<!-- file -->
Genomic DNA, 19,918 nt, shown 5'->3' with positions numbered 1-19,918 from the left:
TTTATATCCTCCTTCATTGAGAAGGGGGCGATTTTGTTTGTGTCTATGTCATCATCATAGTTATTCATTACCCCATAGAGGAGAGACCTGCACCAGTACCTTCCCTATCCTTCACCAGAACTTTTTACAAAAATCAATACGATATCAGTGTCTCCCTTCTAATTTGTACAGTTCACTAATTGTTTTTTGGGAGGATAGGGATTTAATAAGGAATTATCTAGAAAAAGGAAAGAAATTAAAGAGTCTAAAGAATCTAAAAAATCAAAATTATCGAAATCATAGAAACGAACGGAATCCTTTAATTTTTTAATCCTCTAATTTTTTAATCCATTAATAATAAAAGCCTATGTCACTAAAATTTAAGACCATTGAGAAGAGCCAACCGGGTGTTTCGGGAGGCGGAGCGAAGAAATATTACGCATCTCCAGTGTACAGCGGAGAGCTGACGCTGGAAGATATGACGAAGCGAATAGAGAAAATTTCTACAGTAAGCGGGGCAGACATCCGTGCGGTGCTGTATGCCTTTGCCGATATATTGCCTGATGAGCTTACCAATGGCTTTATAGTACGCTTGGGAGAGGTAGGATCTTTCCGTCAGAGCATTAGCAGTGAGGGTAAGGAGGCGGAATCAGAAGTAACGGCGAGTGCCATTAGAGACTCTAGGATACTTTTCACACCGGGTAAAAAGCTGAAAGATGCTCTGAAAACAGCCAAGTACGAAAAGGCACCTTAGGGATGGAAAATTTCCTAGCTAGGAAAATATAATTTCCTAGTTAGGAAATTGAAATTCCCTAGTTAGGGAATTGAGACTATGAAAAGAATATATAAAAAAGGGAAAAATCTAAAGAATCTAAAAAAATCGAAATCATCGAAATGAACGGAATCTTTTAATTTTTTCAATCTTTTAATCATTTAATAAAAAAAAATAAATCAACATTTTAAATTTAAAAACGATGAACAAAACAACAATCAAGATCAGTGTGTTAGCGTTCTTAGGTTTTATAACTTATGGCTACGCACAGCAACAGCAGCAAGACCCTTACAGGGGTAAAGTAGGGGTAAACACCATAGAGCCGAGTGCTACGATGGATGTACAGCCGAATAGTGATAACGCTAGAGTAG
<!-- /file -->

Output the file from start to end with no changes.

Genomic DNA, 19,918 nt, shown 5'->3' with positions numbered 1-19,918 from the left:
TTTATATCCTCCTTCATTGAGAAGGGGGCGATTTTGTTTGTGTCTATGTCATCATCATAGTTATTCATTACCCCATAGAGGAGAGACCTGCACCAGTACCTTCCCTATCCTTCACCAGAACTTTTTACAAAAATCAATACGATATCAGTGTCTCCCTTCTAATTTGTACAGTTCACTAATTGTTTTTTGGGAGGATAGGGATTTAATAAGGAATTATCTAGAAAAAGGAAAGAAATTAAAGAGTCTAAAGAATCTAAAAAATCAAAATTATCGAAATCATAGAAACGAACGGAATCCTTTAATTTTTTAATCCTCTAATTTTTTAATCCATTAATAATAAAAGCCTATGTCACTAAAATTTAAGACCATTGAGAAGAGCCAACCGGGTGTTTCGGGAGGCGGAGCGAAGAAATATTACGCATCTCCAGTGTACAGCGGAGAGCTGACGCTGGAAGATATGACGAAGCGAATAGAGAAAATTTCTACAGTAAGCGGGGCAGACATCCGTGCGGTGCTGTATGCCTTTGCCGATATATTGCCTGATGAGCTTACCAATGGCTTTATAGTACGCTTGGGAGAGGTAGGATCTTTCCGTCAGAGCATTAGCAGTGAGGGTAAGGAGGCGGAATCAGAAGTAACGGCGAGTGCCATTAGAGACTCTAGGATACTTTTCACACCGGGTAAAAAGCTGAAAGATGCTCTGAAAACAGCCAAGTACGAAAAGGCACCTTAGGGATGGAAAATTTCCTAGCTAGGAAAATATAATTTCCTAGTTAGGAAATTGAAATTCCCTAGTTAGGGAATTGAGACTATGAAAAGAATATATAAAAAAGGGAAAAATCTAAAGAATCTAAAAAAATCGAAATCATCGAAATGAACGGAATCTTTTAATTTTTTCAATCTTTTAATCATTTAATAAAAAAAAATAAATCAACATTTTAAATTTAAAAACGATGAACAAAACAACAATCAAGATCAGTGTGTTAGCGTTCTTAGGTTTTATAACTTATGGCTACGCACAGCAACAGCAGCAAGACCCTTACAGGGGTAAAGTAGGGGTAAACACCATAGAGCCGAGTGCTACGATGGATGTACAGCCGAATAGTGATAACGCTAGAGTAG